The following charts outline native plants that attract native pollinators and beneficial predators for the growth conditions and soils present in most of Southern Ontario. Honeybees are the only species not native to Ontario on this list, but are included since they also contribute to crop pollination.

Chart Plants for Pollinators

Our Native Bees – Longwoods Road Conservation Area Native Plant Garden Kiosk Display

The kiosk contains nest boxes for species of Mason Bees (Osmia sp.) and Leafcutter Bees (Megachiles sp.) . The Masons and Leafcutters are a couple of more than 400 types of bee native to Ontario with relatives all over North America. Native bees are extremely important to native plants, pollinating them to make seeds. This maintains the biodiversity of all the living organisms that depend on these plants, including us. The amazing thing about our native bees is that they are very effective pollinators of many plants, including the crops we depend on for food. Science has only recently discovered the value of native bees, finding they can be two to three (sometimes up to four times) more effective at pollinating certain crops than the non-native Honeybee, which originated in Europe. Native bees are undergoing the same challenges to their survival as many other creatures, mainly due to loss of habitat from human activities and land use/development. Their numbers have taken a severe hit with the use of neonicotinoid pesticides, which do not discriminate between killing pests and crop helpers. Agricultural land use practices have also reduced native pollinator numbers since wind barriers and buffer strips that once provided pollen, nectar and nesting opportunities for bees and other pollinators have been removed so large equipment can plant every last millimeter of soil.

By using best management practices and planting buffer strips especially around fields bordering streams and other water sources, we can provide much needed habitat resources for these important pollinators, prevent our soils from washing away, prevent surface runoff of fertilizers that cause algal blooms in our Great Lakes, provide habitat for native biologic pest control agents, and get free pollination of our crops! If you live in the town or city, a native plant garden encourages these entertaining additions and goes a long way to help native birds and other wildlife as well.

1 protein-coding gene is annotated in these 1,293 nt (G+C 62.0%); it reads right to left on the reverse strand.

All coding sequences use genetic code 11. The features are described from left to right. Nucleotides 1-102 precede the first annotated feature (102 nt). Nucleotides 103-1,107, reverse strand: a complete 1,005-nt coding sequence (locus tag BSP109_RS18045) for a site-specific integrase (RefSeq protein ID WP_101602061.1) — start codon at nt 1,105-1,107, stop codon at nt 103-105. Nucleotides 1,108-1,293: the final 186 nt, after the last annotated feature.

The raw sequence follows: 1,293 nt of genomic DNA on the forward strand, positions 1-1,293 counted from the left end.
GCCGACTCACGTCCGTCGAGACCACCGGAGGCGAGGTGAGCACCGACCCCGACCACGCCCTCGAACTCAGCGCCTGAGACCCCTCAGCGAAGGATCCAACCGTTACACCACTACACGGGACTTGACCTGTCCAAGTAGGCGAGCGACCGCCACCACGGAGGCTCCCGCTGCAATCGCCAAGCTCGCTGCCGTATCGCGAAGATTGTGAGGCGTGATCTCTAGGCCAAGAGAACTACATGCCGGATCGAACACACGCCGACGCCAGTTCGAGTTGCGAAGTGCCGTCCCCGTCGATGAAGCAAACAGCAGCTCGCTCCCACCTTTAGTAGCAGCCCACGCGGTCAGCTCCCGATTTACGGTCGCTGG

The following contains information concerning the pollinator panels displayed in our Longwoods Road Conservation Area Carey Carolinian Arboretum & Trail Native Garden Kiosk.

Mason Bee Osmia Display Panel and Nest Chamber Viewing Box

Mason Bees belonging to the genus Osmia overwinter as adults in their nesting chambers. When April arrives and spring melt occurs, the males emerge first and find areas where females are emerging. Mating then takes place and females can lay their eggs after a two day development in their body. Being solitary nesters, Osmia females each make their own nest, using holes in twigs, reeds, branches, and tree trunks left by beetles and other wood-boring insects. They will nest close to other female’s nests forming what looks like a huge colony. Once a nest-site is located the female will zoom back and forth in a zig zag pattern to remember the exact location of her nest. Females have an individual scent which they use to mark their nests, allowing them a means to find their own brood in large congregations of nests.

Mud is used to form a back wall near the innermost end of the nesting chamber. Mud from clay soil is preferred to make the “masonry” walls as this forms a solid concrete which predators can’t penetrate. The large mandibles (jaws) of the female are used to dig and carry the mud along with their front legs. If surface mud is unavailable, these bees will tunnel down into the soil until they can acquire suitably wet and sticky clay.

The pollination ability of these bees is enormous due to the way they collect nectar and pollen from flowers. Entering a flower, the bees’ body hairs collect pollen from the anthers (male organs) of the flower. The bee also sips nectar and stores it in its “honey stomach”. The female will groom herself, brushing and pushing the pollen backward along her body until it reaches the scopa on her back legs. The scopa are long stiff hairs specialized to hold pollen during flight. When the bee is fully loaded she returns to the nest to mix the nectar and pollen into a nutritious loaf of “bee bread”. It is onto this loaf she will lay a single egg then seal off the chamber with a wall of mud. The process begins again until the nest tunnel is full of chambers. The final chamber closest to the entrance is left empty. This forms a deterrent to potential predators invading the nest. Finally the outside entrance is sealed off with a large plug of mud (Figure 1).

The mother bee starts the nest by late April and the next generation of adults will overwinter in the nest chamber then chew their way through the walls with their strong mandibles to emerge the next April when the snow melts. Male bee eggs are laid last, take less time to develop and emerge from the nest first, followed by the females. The mating and nesting cycle then begins again (Figure 1).